These programs include the Paycheck Protection Program (PPP), Economic Injury Disaster Loans (EIDL), SBA Express Bridge Loans, and SBA Debt Relief.
The Paycheck Protection Program, which officially closed on August 8, was a front-line program designed to help small businesses keep their employees and weather the economic storm caused by the pandemic.
“The Paycheck Protection Program is a loan designed to provide a direct incentive for small businesses to keep their workers on the payroll,” according to the SBA website. “SBA will forgive loans if all employee retention criteria are met, and the funds are used for eligible expenses.”
Goldberg said the SBA embarked on major outreach efforts to get as many institutions on board as possible to help with outreach.
“The lending institutions are lending their money and using our guarantee,” Goldberg said. “So by signing them up to be eligible for our guarantee, we’ve empowered a lot of funding institutions to use our program for the PPP.”
Meanwhile, the EIDL program was designed to provide economic relief to small businesses and non-profit organizations that are currently experiencing a temporary loss of revenue, according to the SBA.
Goldberg said PPP loans, the EIDL program, the SBA Bridge Loan program, and SBA Debt Relief are intended to simply help businesses stay afloat.
“They are to provide basic working capital needs because of the pandemic,” she said. “It’s not to expand your business or buy a building or open a new business.”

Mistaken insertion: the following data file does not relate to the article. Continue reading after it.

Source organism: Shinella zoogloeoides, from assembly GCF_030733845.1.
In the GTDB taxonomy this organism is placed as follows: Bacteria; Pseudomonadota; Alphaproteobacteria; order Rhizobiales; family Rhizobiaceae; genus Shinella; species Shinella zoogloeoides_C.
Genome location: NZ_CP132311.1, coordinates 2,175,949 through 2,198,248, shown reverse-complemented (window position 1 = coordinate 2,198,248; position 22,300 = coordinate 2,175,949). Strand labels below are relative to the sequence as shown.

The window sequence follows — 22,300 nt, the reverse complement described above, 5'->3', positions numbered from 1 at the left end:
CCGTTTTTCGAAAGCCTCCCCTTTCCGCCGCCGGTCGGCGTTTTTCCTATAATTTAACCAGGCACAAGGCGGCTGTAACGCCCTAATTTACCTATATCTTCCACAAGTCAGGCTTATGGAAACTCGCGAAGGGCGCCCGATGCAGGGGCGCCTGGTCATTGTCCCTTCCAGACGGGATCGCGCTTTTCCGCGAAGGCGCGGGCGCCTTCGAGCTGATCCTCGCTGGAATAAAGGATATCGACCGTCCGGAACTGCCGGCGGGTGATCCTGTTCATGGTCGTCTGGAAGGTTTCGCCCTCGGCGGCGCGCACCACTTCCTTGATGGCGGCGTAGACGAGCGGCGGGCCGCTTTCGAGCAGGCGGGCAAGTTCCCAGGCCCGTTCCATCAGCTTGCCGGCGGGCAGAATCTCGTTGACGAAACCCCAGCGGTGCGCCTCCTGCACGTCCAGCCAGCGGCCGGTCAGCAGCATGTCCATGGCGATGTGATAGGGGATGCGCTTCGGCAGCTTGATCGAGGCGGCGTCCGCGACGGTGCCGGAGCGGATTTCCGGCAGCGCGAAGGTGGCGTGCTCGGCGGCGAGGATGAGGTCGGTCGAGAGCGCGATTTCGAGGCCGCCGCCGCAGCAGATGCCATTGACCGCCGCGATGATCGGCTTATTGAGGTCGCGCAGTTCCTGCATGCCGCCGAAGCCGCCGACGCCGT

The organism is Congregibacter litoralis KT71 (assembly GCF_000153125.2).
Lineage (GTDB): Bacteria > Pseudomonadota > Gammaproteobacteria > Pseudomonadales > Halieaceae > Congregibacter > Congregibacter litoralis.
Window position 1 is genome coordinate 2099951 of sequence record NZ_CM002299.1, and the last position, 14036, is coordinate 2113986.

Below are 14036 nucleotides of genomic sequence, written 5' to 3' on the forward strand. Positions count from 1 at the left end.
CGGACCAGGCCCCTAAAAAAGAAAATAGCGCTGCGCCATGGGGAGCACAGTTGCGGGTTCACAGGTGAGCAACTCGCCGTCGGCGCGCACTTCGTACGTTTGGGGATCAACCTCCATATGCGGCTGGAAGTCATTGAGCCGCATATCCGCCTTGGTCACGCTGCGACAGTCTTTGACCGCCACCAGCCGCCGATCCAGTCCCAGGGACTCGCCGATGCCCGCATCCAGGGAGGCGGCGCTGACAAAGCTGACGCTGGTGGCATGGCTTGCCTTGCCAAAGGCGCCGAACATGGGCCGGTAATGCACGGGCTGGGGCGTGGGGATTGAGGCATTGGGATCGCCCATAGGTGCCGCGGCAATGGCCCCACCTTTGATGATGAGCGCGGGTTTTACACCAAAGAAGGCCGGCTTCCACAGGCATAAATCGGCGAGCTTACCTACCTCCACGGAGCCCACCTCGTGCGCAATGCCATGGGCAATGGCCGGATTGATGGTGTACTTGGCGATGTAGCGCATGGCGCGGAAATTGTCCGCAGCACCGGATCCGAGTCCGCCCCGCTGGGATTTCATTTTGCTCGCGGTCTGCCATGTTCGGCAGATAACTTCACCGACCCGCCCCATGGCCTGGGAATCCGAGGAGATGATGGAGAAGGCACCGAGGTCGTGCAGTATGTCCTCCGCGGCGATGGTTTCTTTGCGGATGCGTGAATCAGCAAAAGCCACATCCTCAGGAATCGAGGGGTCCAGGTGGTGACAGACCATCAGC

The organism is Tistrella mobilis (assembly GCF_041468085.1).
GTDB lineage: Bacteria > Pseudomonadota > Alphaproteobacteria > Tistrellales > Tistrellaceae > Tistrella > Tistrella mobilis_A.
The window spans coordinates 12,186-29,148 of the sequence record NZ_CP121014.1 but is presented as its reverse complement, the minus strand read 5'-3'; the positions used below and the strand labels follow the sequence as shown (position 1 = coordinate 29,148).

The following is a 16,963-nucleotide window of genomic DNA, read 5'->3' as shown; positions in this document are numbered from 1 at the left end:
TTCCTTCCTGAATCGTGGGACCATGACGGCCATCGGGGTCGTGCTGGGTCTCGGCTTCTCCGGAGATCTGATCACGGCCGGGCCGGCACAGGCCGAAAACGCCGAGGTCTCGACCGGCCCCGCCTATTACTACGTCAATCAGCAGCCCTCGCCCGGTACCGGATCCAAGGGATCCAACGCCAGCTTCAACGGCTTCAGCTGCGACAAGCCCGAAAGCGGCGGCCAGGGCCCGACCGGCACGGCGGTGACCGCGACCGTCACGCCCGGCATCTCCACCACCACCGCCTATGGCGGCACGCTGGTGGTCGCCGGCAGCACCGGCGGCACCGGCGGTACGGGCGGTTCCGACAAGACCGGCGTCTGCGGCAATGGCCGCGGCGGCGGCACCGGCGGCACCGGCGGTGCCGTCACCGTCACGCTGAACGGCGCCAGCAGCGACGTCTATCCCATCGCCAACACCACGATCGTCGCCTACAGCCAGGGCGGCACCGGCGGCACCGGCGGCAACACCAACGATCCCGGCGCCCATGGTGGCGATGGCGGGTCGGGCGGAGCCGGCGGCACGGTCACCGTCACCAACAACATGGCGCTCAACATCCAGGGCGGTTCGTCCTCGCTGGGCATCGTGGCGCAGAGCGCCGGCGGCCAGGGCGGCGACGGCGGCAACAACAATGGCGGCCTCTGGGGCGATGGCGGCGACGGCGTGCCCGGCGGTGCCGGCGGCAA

Working with Lending Partners to Secure the Loans
“One part of our mission is to train our lending partners and make them comfortable with our programs,” Goldberg said. “And we increased our number of lenders nationwide from about 1,200, just under 5,500.”
Goldberg said her office, which covers the Metro New York region, has worked diligently to get the word out and help lenders prepare to facilitate the SBA loans.
She said the office led a mass effort to disseminate information through its partners, which it helps to support financially, including small business development centers located on college campuses and women business centers. Goldberg mentioned that various SBA resource partners, such as the Service Corps of Retired Executives, SCORE, volunteer their time mentoring and counseling small business owners and entrepreneurs to bring their ventures to the next level.
“We’ve also been working with chambers of commerce and media companies to get the word out about, ‘What is PPP?’ and ‘What is EIDL?’” she said. “And how to most appropriately prepare yourself and to be able to prepare successful applications.”